613km (380 miles) SE of Paris; 82km (51 miles) E of Annecy
At an altitude of 1,027m (3,369 ft.), Chamonix is the historic capital of Alpine skiing. This is the resort to choose if you just so happen to not be a millionaire. Site of the first Winter Olympic Games, in 1924, Chamonix is in a valley almost at the junction of France, Italy, and Switzerland. Skiers the world over know its 20km (12-mile) Vallée Blanche run, one of the most rugged, and the longest, in Europe. With exceptional equipment—gondolas, cable cars, and chairlifts—Chamonix is among Europe’s major sports resorts, attracting an international crowd with lots of English and Swedish skiers. Thrill seekers also flock here for mountain climbing and hang gliding late May to mid-September. An old-fashioned mountain town, Chamonix has a breathtaking backdrop, Mont Blanc, Western Europe’s highest mountain, at 4,734m (15,528 ft.).
The 11km (6.75-mile) Mont Blanc Tunnel has made Chamonix a major stop along one of Europe’s busiest highways. The tunnel is the easiest way to the mountains to Italy; motorists stop here even if they aren’t interested in skiing or mountain climbing. For vehicles originating in France, the round-trip toll for a car and its passengers is 44.40€ one-way, 55.40€ round-trip. The return half of the round-trip ticket must be used within seven days of issue. For information, call tel. 04-50-55-55-00.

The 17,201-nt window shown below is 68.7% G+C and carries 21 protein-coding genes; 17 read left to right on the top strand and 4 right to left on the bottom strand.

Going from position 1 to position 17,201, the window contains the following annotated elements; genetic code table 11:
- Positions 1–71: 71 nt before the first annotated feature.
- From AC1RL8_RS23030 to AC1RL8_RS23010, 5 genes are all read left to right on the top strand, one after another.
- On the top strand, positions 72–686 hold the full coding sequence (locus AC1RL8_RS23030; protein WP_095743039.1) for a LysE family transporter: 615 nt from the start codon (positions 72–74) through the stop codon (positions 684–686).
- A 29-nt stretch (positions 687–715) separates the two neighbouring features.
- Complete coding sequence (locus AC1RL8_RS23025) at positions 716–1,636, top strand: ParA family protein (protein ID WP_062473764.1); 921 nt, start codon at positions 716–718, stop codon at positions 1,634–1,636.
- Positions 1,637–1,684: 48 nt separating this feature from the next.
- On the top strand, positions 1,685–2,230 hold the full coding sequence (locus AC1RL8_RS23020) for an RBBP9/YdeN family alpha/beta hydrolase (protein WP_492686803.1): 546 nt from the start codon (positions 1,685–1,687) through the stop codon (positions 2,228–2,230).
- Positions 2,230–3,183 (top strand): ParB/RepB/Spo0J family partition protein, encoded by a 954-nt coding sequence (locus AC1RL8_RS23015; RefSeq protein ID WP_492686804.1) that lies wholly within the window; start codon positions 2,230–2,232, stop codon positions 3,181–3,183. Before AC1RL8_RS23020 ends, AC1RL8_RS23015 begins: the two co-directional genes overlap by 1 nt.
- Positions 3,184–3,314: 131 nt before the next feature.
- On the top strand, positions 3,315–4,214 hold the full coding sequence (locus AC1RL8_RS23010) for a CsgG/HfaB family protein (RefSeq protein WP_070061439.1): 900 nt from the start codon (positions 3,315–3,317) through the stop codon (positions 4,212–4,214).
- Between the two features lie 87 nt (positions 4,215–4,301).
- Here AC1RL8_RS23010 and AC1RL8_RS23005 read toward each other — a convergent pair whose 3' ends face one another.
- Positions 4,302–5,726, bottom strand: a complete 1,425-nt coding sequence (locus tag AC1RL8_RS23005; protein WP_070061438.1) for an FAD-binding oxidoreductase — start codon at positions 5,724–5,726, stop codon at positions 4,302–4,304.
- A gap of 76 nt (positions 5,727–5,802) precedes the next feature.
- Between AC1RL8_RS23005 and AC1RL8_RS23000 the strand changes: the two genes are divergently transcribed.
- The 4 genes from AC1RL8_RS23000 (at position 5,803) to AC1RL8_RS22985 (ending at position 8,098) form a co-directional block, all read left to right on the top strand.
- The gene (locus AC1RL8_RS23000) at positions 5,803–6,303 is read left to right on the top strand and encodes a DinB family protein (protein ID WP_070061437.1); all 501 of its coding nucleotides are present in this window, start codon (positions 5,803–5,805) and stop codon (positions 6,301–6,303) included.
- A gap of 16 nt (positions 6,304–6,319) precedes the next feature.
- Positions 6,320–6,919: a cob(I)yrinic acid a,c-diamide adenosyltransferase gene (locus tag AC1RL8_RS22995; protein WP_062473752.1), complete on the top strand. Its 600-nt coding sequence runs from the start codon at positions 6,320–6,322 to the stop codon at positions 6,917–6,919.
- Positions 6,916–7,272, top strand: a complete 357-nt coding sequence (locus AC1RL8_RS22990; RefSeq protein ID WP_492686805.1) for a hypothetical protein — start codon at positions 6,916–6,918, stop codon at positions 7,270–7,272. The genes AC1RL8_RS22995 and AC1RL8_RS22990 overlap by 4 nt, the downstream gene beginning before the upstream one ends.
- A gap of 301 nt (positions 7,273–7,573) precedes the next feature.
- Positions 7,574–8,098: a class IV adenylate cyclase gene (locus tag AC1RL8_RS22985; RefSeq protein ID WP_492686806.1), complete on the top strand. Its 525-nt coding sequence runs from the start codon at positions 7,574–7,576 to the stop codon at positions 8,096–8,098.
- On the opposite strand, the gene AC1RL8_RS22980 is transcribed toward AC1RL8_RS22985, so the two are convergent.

Chamonix sprawls in a narrow strip along both banks of the Arve River. Its casino, rail, and bus stations, and most restaurants and nightlife are in the town center. Cable cars reach into the mountains from the town’s edge. Locals refer to Les Praz, Les Bossons, Les Moussoux, Argentière, and Les Pélérins as satellite villages within greater Chamonix, although, technically, Chamonix refers to only a section around place de l’Eglise.
Note: This information was accurate when it was published, but can change without notice. Please be sure to confirm all rates and details directly with the companies in question before planning your trip.